I don’t know what causes it, but we’ve all gotten bigger. Well, not all of us – just the majority.
Ohio freelance writer Jackie Briskey does an excellent job of explaining how this can happen and why it comes about. One of her stories appeared in Farmland News from Archbold, Ohio, this February.
Jackie mentions this year’s Super Bowl and the tendency of people to celebrate such events. She chooses to portray a different bowl instead, and writes about traditional family meals and nutritional common sense.
“I’d like to look at America’s up-sizing of food servings and the super amount of food many people are consuming, especially young children who’ve never known anything other than, `Supersize it!’” Jackie says.
Then she describes her life as a child in the mountains of Virginia – where the family grew their own vegetables, made biscuits, jams and jellies, apple butter, fried eggs, drank fresh milk and cleaned everything up after dinner.
“When they were done, we worked off the calories by doing chores that were required by our parents,” she says. “We didn’t worry about taking in too many calories. Work and play took care of that.
“While these foods weren’t the healthiest in terms of the way they were prepared, we had other food fresh from the garden to supply our daily vitamins and other nutrients.”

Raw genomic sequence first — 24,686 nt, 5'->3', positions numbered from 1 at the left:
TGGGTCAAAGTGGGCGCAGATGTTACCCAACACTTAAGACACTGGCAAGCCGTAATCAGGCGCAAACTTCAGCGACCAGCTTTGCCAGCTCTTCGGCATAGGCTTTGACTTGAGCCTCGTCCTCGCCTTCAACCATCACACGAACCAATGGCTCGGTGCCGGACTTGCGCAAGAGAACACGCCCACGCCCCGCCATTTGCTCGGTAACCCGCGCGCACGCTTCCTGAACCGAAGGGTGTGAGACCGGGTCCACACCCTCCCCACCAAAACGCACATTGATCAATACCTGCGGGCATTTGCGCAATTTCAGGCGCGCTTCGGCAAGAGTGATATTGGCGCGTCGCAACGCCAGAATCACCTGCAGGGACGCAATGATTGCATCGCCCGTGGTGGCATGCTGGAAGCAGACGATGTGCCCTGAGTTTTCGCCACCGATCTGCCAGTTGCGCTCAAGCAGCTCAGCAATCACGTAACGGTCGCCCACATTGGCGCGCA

Briskey suggests those nutritious foods are being pushed aside by super bowls and Americans are sacrificing their health by eating too much. I see this for myself, too, and others I know. We don’t get the exercise we used to have, so we need to cut back on the food.
A story sent to daily newspapers by The Associated Press suggests the same thing. This piece implies that American cookbooks are part of the super-sizing problem.
The news report says cookbooks have increased their calories per serving about 40 percent over the past 70 years. They’ve done this by increasing portion sizes as well as caloric density.
Comments from the study’s director, Brian Wansink of Cornell University, indicate folks have learned to serve or select larger helpings at home, as well as eating out more. “So much finger-pointing is going on at away-from-home dining it really takes the focus off where we could probably have the most immediate influence,” Wansink says.
This study reports that a popular cookbook increased the listed serving size for “chicken gumbo” from 228 calories in the 1936 edition to 576 calories in the 2006 edition.
I know some folks don’t eat chicken gumbo and wouldn’t follow this recipe, so they won’t be directly affected by these numbers. We need to remember, though: It doesn’t matter how much they put in front of us – we can always send some of it back.
Readers with questions or comments for Roger Pond may write to him in care of this publication.